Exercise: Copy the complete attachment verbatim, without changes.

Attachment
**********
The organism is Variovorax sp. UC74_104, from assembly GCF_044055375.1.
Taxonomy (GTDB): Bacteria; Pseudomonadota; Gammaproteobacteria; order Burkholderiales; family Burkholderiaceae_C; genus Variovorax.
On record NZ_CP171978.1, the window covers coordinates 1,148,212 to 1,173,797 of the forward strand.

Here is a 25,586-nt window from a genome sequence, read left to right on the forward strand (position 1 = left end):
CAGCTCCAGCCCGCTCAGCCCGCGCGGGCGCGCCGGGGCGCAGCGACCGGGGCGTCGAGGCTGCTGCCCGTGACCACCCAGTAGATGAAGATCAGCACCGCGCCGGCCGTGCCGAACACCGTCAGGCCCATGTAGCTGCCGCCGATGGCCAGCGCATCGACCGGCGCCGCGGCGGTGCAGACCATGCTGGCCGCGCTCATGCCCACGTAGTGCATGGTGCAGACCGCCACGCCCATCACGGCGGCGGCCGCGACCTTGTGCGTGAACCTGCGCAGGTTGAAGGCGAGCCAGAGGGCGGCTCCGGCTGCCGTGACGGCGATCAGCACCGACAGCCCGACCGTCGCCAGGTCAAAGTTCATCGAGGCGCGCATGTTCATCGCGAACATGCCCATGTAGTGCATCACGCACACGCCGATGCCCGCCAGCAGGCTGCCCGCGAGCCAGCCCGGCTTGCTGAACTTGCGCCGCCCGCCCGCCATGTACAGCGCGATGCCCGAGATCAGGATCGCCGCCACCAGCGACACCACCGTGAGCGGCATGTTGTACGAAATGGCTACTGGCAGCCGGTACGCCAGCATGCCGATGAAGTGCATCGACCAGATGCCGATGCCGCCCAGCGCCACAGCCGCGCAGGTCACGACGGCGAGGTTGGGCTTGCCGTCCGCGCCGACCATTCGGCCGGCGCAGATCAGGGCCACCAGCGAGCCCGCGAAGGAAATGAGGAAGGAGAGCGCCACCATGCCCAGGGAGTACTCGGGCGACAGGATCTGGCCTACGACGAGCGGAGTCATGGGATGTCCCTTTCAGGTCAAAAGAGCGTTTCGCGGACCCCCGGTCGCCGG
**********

The organism is Variovorax sp. UC74_104, from assembly GCF_044055375.1.
Taxonomy (GTDB): Bacteria; Pseudomonadota; Gammaproteobacteria; order Burkholderiales; family Burkholderiaceae_C; genus Variovorax.
On record NZ_CP171978.1, the window covers coordinates 1,148,212 to 1,173,797 of the forward strand.

Here is a 25,586-nt window from a genome sequence, read left to right on the forward strand (position 1 = left end):
CAGCTCCAGCCCGCTCAGCCCGCGCGGGCGCGCCGGGGCGCAGCGACCGGGGCGTCGAGGCTGCTGCCCGTGACCACCCAGTAGATGAAGATCAGCACCGCGCCGGCCGTGCCGAACACCGTCAGGCCCATGTAGCTGCCGCCGATGGCCAGCGCATCGACCGGCGCCGCGGCGGTGCAGACCATGCTGGCCGCGCTCATGCCCACGTAGTGCATGGTGCAGACCGCCACGCCCATCACGGCGGCGGCCGCGACCTTGTGCGTGAACCTGCGCAGGTTGAAGGCGAGCCAGAGGGCGGCTCCGGCTGCCGTGACGGCGATCAGCACCGACAGCCCGACCGTCGCCAGGTCAAAGTTCATCGAGGCGCGCATGTTCATCGCGAACATGCCCATGTAGTGCATCACGCACACGCCGATGCCCGCCAGCAGGCTGCCCGCGAGCCAGCCCGGCTTGCTGAACTTGCGCCGCCCGCCCGCCATGTACAGCGCGATGCCCGAGATCAGGATCGCCGCCACCAGCGACACCACCGTGAGCGGCATGTTGTACGAAATGGCTACTGGCAGCCGGTACGCCAGCATGCCGATGAAGTGCATCGACCAGATGCCGATGCCGCCCAGCGCCACAGCCGCGCAGGTCACGACGGCGAGGTTGGGCTTGCCGTCCGCGCCGACCATTCGGCCGGCGCAGATCAGGGCCACCAGCGAGCCCGCGAAGGAAATGAGGAAGGAGAGCGCCACCATGCCCAGGGAGTACTCGGGCGACAGGATCTGGCCTACGACGAGCGGAGTCATGGGATGTCCCTTTCAGGTCAAAAGAGCGTTTCGCGGACCCCCGGTCGCCGG